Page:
Harmony, Minnesota

Population: 999
Median home value: $93,900

Dreaming of a a newly built home in the Land of 10,000 Lakes? Good news: Your dream comes with a cash rebate.

The Harmony Economic Development Authority offers a cash rebate program to incentivize new home construction. Based on the final estimated market value of the new home, rebates range from $5,000 to $12,000, and there are no restrictions on the applicant’s age, income level or current residency.

Baltimore, Maryland

Population: 616,958
Median home value: $116,300

Definitively not a rural town, Baltimore offers homeowners incentives that are too appealing to leave off this list.

Baltimore has two programs offering robust incentives for buying a home in the city. Buying Into Baltimore offers a $5,000 forgivable loan (forgiven by 20 percent each year so that by the end of five years, you no longer have a balance) if you meet certain qualifications.

The city’s second solution is a brilliant one. The Vacants to Value Booster program offers $10,000 toward down payment and closing costs when you buy one of the program’s distressed or formerly distressed properties.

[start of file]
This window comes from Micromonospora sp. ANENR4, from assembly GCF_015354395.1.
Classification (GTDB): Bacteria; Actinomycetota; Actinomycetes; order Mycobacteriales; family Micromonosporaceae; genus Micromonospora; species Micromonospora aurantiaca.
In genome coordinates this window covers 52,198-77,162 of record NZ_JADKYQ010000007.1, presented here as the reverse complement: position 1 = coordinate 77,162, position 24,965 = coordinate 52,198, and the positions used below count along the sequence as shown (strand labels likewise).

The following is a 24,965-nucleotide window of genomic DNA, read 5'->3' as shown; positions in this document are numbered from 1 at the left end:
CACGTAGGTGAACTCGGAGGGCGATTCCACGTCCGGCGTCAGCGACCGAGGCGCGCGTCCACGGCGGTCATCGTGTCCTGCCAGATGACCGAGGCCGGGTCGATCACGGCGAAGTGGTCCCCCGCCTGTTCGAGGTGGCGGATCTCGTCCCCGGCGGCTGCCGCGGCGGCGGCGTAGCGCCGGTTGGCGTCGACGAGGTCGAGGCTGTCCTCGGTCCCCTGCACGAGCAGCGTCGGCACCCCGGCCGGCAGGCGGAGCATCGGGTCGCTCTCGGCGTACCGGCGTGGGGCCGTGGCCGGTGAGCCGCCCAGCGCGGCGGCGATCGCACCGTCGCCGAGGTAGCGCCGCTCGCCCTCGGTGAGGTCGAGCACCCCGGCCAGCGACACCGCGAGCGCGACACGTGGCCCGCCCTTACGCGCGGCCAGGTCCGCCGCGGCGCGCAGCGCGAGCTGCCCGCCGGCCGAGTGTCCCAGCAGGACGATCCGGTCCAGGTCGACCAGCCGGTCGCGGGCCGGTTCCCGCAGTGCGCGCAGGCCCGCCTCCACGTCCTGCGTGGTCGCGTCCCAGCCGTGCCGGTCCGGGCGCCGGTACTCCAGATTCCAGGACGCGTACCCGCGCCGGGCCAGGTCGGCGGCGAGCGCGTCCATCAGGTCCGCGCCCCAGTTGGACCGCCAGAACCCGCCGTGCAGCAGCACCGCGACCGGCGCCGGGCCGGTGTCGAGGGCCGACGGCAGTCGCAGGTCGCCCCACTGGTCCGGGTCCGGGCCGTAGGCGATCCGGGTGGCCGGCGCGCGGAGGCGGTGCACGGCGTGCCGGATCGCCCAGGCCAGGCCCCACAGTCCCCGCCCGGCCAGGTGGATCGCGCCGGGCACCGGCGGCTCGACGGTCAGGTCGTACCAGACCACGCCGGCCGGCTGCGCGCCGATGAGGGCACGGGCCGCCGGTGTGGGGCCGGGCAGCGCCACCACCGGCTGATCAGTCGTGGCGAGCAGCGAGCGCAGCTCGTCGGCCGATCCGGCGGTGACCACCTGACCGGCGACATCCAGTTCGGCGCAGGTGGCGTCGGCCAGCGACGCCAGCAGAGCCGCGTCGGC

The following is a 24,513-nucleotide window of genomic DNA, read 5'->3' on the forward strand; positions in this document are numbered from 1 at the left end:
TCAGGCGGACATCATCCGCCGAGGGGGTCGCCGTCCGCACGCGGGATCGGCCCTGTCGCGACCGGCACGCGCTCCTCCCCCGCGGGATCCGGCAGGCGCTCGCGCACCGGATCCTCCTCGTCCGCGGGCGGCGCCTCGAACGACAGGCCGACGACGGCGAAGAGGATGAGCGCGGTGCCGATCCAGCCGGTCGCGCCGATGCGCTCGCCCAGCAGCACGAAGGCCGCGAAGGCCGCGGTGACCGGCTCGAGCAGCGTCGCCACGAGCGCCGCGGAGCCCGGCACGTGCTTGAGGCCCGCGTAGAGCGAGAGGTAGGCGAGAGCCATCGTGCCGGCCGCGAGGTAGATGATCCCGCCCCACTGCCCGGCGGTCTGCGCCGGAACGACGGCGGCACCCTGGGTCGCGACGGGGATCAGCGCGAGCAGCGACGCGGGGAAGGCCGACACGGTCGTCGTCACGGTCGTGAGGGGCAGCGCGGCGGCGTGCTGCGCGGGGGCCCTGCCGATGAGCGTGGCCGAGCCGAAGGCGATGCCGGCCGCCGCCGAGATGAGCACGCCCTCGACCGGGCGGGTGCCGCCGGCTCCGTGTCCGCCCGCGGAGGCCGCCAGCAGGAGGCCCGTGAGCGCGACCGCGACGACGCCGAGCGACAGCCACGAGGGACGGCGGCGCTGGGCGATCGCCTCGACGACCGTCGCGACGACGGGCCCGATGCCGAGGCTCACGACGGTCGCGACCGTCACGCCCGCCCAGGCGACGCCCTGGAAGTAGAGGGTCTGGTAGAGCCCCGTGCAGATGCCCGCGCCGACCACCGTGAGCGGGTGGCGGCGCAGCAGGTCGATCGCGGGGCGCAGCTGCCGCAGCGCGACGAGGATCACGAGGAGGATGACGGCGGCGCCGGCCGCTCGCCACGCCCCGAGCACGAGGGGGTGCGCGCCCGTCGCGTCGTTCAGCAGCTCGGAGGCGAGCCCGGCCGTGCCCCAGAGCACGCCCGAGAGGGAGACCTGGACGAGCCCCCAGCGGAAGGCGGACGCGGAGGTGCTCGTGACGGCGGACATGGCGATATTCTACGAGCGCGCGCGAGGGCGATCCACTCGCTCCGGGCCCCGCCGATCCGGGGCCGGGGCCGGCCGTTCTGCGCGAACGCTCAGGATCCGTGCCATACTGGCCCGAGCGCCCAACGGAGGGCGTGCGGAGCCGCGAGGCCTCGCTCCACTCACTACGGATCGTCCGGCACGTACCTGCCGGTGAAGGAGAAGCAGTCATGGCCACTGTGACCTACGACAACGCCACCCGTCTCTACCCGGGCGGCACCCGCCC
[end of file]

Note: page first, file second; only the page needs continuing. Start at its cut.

New Haven, Connecticut

Population: 131,014
Median home value: $168,400

Also not a rural area, but offering an incredibly generous package of homeowner incentives, New Haven offers a suite of programs totaling up to $80,000 for new homeowners, including a $10,000 forgivable five-year loan to first-time home buyers, $30,000 renovation assistance and/or up to $40,000 for college tuition.   

Alaska

Population: 739,795
Median home value: $310,200